Intersection of Life and Faith

10 Signs Your Church Is Bullying You

  • Lindsey Brady
10 Signs Your Church Is Bullying You

Take a moment to think about the most classic bully. Maybe Johnny from The Karate Kid comes to mind, or Biff from Back to the Future. Personally, I think of the Plastics from Mean Girls.

These are the characters we love to hate. They make you want to stand up and scream, "You can't do that!" at your TV.

As we all know, however, bullies aren't something reserved only for the big screen. There's a high chance you've experienced bullying firsthand during middle or high school. Heck—maybe you were even the bully.

But sadly, bullying doesn't end when you receive your diploma. It can show up in your adult life, and in places you'd never expect—at work, the gym, or even church. And while I wouldn't claim that our churches have a bullying epidemic on their hands, any amount of bullying is too much. The church is intended to be welcoming to all.

So, I've gathered ten of the most common forms of church-bullying. Let's read through these, seriously evaluate our churches, and commit to raising the bar on the way we treat one another.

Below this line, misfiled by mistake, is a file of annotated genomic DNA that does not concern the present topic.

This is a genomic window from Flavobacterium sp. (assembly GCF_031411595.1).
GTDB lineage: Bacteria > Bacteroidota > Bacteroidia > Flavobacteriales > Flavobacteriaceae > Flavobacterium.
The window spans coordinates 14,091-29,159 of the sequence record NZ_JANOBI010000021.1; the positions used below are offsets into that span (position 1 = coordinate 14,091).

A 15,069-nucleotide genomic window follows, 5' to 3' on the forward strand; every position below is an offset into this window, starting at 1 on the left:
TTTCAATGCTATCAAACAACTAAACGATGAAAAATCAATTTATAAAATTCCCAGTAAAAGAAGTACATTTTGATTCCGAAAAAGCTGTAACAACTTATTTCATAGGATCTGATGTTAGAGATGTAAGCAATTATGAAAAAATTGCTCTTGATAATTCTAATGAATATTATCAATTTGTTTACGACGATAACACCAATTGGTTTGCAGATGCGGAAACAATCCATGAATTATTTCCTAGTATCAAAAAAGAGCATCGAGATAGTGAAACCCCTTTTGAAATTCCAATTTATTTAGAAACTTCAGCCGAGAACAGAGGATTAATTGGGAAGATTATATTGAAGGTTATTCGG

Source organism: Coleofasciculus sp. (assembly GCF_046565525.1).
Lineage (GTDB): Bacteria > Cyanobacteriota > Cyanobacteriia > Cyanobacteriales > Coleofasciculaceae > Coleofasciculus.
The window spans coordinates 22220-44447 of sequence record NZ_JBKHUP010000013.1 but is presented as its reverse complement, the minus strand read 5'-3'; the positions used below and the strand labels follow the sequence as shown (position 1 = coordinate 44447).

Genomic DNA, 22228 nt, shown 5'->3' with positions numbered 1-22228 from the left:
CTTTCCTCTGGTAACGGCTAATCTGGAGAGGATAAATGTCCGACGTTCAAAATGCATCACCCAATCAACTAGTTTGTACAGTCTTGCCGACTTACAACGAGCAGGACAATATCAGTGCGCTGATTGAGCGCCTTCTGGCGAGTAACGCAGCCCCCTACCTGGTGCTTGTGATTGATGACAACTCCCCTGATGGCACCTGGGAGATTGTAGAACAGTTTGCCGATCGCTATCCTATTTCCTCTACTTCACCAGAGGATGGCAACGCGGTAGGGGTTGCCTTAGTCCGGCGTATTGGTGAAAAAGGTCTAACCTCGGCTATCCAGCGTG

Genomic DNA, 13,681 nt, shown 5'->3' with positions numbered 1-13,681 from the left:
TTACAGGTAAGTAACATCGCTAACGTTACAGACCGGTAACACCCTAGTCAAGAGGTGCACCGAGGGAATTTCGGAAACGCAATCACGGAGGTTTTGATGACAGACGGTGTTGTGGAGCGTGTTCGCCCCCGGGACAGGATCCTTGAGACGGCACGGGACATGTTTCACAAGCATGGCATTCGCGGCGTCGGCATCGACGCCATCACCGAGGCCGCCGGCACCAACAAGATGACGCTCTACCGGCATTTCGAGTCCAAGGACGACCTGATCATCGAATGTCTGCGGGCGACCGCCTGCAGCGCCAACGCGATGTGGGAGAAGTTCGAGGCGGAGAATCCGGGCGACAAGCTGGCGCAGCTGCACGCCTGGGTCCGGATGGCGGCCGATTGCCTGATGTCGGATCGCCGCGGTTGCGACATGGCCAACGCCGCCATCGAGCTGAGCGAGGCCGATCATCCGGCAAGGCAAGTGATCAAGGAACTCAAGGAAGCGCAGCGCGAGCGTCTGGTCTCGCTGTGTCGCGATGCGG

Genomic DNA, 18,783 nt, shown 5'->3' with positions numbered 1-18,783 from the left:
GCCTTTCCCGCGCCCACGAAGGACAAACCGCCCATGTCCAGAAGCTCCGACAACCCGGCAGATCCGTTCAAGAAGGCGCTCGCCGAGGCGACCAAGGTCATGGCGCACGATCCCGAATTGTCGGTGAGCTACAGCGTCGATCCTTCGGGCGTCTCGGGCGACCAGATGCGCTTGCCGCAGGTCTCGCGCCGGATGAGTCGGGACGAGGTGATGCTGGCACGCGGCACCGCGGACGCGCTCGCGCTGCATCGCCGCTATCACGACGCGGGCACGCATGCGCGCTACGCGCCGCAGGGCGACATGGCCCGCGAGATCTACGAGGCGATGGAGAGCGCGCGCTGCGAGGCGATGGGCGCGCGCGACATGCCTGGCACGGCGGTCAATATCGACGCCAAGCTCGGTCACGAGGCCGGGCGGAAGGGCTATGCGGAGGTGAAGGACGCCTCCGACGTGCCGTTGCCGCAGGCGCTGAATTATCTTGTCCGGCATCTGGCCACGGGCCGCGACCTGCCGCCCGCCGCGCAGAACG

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  • 1. Passing the Blame

    1. Passing the Blame

    Passing the blame becomes a tempting escape for when things don't go as planned. 

    The church goes over budget because expenses weren't tracked as they should have been? Blame the congregation for not tithing enough. No one shows up to an event whose details were poorly communicated? Blame it on laziness. Women's ministry attendance has been steadily declining for years because they're only given curriculum from that 1970s? Blame it on the lead volunteer for not doing enough.